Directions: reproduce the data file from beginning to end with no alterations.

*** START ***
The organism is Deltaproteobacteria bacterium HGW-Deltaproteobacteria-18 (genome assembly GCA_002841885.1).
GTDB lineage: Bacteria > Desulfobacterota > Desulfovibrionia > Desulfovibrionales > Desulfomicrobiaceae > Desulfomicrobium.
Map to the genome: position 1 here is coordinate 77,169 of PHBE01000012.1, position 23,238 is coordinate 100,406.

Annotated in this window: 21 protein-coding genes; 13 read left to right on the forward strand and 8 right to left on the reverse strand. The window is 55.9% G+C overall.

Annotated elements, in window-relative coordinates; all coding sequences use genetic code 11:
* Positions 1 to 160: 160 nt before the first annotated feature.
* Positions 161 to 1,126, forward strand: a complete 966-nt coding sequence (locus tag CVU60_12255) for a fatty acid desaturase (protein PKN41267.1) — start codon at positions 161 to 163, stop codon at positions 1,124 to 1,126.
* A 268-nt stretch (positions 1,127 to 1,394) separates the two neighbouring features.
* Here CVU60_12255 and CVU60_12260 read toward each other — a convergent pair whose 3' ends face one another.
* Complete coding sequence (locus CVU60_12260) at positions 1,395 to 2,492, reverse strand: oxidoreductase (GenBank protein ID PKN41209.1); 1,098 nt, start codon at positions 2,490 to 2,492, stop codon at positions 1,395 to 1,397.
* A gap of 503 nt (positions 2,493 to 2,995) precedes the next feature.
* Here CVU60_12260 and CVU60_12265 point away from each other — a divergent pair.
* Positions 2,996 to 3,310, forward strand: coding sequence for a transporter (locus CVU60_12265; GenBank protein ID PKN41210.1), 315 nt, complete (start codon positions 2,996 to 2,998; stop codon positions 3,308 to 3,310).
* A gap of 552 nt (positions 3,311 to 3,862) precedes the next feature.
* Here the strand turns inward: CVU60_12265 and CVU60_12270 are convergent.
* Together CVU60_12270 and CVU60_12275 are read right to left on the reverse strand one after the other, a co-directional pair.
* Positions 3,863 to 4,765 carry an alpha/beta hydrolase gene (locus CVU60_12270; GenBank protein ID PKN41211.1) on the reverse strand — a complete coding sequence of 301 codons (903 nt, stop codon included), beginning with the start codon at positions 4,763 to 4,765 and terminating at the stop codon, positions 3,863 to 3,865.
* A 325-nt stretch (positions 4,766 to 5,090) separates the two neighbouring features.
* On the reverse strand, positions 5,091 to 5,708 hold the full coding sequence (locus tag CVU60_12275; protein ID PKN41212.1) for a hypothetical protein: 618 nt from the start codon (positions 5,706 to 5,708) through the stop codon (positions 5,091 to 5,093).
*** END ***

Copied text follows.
The organism is Deltaproteobacteria bacterium HGW-Deltaproteobacteria-18 (genome assembly GCA_002841885.1).
GTDB lineage: Bacteria > Desulfobacterota > Desulfovibrionia > Desulfovibrionales > Desulfomicrobiaceae > Desulfomicrobium.
Map to the genome: position 1 here is coordinate 77,169 of PHBE01000012.1, position 23,238 is coordinate 100,406.

Annotated in this window: 21 protein-coding genes; 13 read left to right on the forward strand and 8 right to left on the reverse strand. The window is 55.9% G+C overall.

Annotated elements, in window-relative coordinates; all coding sequences use genetic code 11:
* Positions 1 to 160: 160 nt before the first annotated feature.
* Positions 161 to 1,126, forward strand: a complete 966-nt coding sequence (locus tag CVU60_12255) for a fatty acid desaturase (protein PKN41267.1) — start codon at positions 161 to 163, stop codon at positions 1,124 to 1,126.
* A 268-nt stretch (positions 1,127 to 1,394) separates the two neighbouring features.
* Here CVU60_12255 and CVU60_12260 read toward each other — a convergent pair whose 3' ends face one another.
* Complete coding sequence (locus CVU60_12260) at positions 1,395 to 2,492, reverse strand: oxidoreductase (GenBank protein ID PKN41209.1); 1,098 nt, start codon at positions 2,490 to 2,492, stop codon at positions 1,395 to 1,397.
* A gap of 503 nt (positions 2,493 to 2,995) precedes the next feature.
* Here CVU60_12260 and CVU60_12265 point away from each other — a divergent pair.
* Positions 2,996 to 3,310, forward strand: coding sequence for a transporter (locus CVU60_12265; GenBank protein ID PKN41210.1), 315 nt, complete (start codon positions 2,996 to 2,998; stop codon positions 3,308 to 3,310).
* A gap of 552 nt (positions 3,311 to 3,862) precedes the next feature.
* Here the strand turns inward: CVU60_12265 and CVU60_12270 are convergent.
* Together CVU60_12270 and CVU60_12275 are read right to left on the reverse strand one after the other, a co-directional pair.
* Positions 3,863 to 4,765 carry an alpha/beta hydrolase gene (locus CVU60_12270; GenBank protein ID PKN41211.1) on the reverse strand — a complete coding sequence of 301 codons (903 nt, stop codon included), beginning with the start codon at positions 4,763 to 4,765 and terminating at the stop codon, positions 3,863 to 3,865.
* A 325-nt stretch (positions 4,766 to 5,090) separates the two neighbouring features.
* On the reverse strand, positions 5,091 to 5,708 hold the full coding sequence (locus tag CVU60_12275; protein ID PKN41212.1) for a hypothetical protein: 618 nt from the start codon (positions 5,706 to 5,708) through the stop codon (positions 5,091 to 5,093).